With so many online businesses appearing on the web every month, the interest in progressive web applications doesn’t fade away. Consumers are becoming pickier. The competition for their attention intensifies. Retail eCommerce sales grew by 16%-26% in 2022, depending on the region. Thus, players who wish to maintain their marketability should offer a flawless user experience to both new and returning clients.
Progressive web apps are a great solution to this problem. Pinterest, Twitter, and Forbes have already switched to PWAs, and this step has brought them an increase in engagement and conversions. They also suit eCommerce businesses of various sizes, primarily large ones. Such online stores are scalable because of their accessibility from browsers (unlike native applications). They’re fast, have awesome UX\UI, and boast many other strengths.
In this PWA guide, we’ll review PWAs from every angle to see whether they are worth the investment. We’ll consider their pros, cons, and design and development peculiarities. We’ll also compare them with traditional websites and native apps to find the winner in this battle.
What Is a Progressive Web App (PWA) in 2023?
A PWA is a combination of a website and a native app that uses advanced technologies to provide a rapid and seamless browsing experience. PWAs are single-page applications (SPAs) with enhanced UX. Many content management systems support PWA development, including Magento 2 PWA, WordPress, Shopify, and Joomla.
Being a web app, a PWA doesn’t require installation on a device, is accessible from browsers, and updates automatically. So users can open them and share a link like a regular website. You can also promote them in search engines with SEO techniques.
However, PWAs aren’t traditional websites. They provide native app-like capabilities and features like:
- lightning-fast loading;
- offline work, ensuring stability during Internet outages;
- full-screen mode;
- push notifications;
- access to device features like camera, microphone, GPS, etc.;
- can be installed on the Home Screen;
- can be submitted to widely-used app marketplaces like AppStore and Google Play.
PWAs can work from any device. However, the main purpose of PWAs is to optimize the mobile browsing and shopping experience. By transforming your website into a PWA, you can ditch native app development as your website becomes user- and mobile-friendly enough.
Why is it so important to consider mobile optimization? The reason is that mCommerce sales steadily grow. According to Insider Intelligence, In 2024, mobile commerce will account for $534.18 billion, or 40.4% of all eCommerce. Plus, mobile friendliness is among the Google ranking factors. So if you want to appear high in search results, convert traffic into customers, and ensure a frictionless experience, you need a robust solution like a PWA.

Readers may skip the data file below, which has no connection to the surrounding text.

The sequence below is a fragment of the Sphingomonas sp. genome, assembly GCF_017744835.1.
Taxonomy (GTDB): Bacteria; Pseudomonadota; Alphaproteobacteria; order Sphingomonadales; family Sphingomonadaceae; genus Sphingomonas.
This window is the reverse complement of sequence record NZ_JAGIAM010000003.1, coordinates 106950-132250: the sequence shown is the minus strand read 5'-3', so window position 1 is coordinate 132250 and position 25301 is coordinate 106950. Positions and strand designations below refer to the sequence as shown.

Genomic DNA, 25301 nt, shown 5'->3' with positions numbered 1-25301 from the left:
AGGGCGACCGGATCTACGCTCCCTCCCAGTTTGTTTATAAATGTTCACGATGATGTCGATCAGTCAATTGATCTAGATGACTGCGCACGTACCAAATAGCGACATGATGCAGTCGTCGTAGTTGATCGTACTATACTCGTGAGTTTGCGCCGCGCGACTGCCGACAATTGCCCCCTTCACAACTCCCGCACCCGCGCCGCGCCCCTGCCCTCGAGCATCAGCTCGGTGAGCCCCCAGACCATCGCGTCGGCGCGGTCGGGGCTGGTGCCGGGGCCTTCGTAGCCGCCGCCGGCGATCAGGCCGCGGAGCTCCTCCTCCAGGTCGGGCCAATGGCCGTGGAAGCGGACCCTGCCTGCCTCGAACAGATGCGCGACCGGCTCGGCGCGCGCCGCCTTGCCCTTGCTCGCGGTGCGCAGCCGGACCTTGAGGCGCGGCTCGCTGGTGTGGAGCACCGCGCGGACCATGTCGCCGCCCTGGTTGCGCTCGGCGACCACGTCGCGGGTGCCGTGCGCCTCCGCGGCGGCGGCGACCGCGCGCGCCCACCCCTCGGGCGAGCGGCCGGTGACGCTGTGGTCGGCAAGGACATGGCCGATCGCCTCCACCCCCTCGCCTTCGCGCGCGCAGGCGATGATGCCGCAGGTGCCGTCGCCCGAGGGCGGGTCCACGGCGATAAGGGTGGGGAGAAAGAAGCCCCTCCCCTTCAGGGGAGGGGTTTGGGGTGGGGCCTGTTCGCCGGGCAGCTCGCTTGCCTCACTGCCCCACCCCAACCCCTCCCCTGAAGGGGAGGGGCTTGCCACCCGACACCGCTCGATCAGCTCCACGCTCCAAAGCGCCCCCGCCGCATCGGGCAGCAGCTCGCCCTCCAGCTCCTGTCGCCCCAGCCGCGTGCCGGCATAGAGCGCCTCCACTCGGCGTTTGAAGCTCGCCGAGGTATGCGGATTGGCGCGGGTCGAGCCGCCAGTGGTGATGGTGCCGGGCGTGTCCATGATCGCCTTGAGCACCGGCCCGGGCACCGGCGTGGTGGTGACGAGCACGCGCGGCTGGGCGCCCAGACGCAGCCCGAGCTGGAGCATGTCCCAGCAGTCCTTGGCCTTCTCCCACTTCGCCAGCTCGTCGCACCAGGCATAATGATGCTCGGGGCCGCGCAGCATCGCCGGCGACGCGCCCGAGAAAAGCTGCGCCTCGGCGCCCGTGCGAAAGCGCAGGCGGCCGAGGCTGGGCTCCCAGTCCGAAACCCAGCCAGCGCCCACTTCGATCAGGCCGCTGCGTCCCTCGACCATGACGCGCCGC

Building a PWA: What Technologies Power PWAs?
PWAs combine the best features of both worlds thanks to cutting-edge technologies. Even though they may not have justified the initial hype around them, they remain promising solutions for various spheres. PWAs perfectly meet the needs in terms of budget, features, development time, and more for businesses looking to improve user experiences.
But what technology makes these apps work? Let’s study four technical components of PWAs.
The Web App Manifest
It’s a JSON file that ensures the PWA appears and functions seamlessly like a native app. The manifest contains necessary app metadata such as:
- starting URL;
- full and short application name;
- numerous icons types and sizes;
- splash screens;
- the theme color for the address bar.
The web app manifest gives developers control over PWA’s functionality. For example, browsers often advise users about installing an app automatically. However, Google Chrome needs the manifest to show the “Add to Home Screen” prompt. Its implementation enables you to make the website look like a native app while providing consistent experiences to customers.
- Offline work mode: The service worker caches the application shell, allowing it to load instantly upon subsequent visits. So you can continue browsing even without a connection. The dynamic content, such as message history or shopping cart details, will refresh when it comes back. This caching mechanism enhances app performance and provides an improved user experience.
- Push notifications: Another powerful feature facilitated by service workers. PWAs can send push notifications even when the browser is closed, or the app is inactive, enabling effective user re-engagement with prompt updates from favored websites.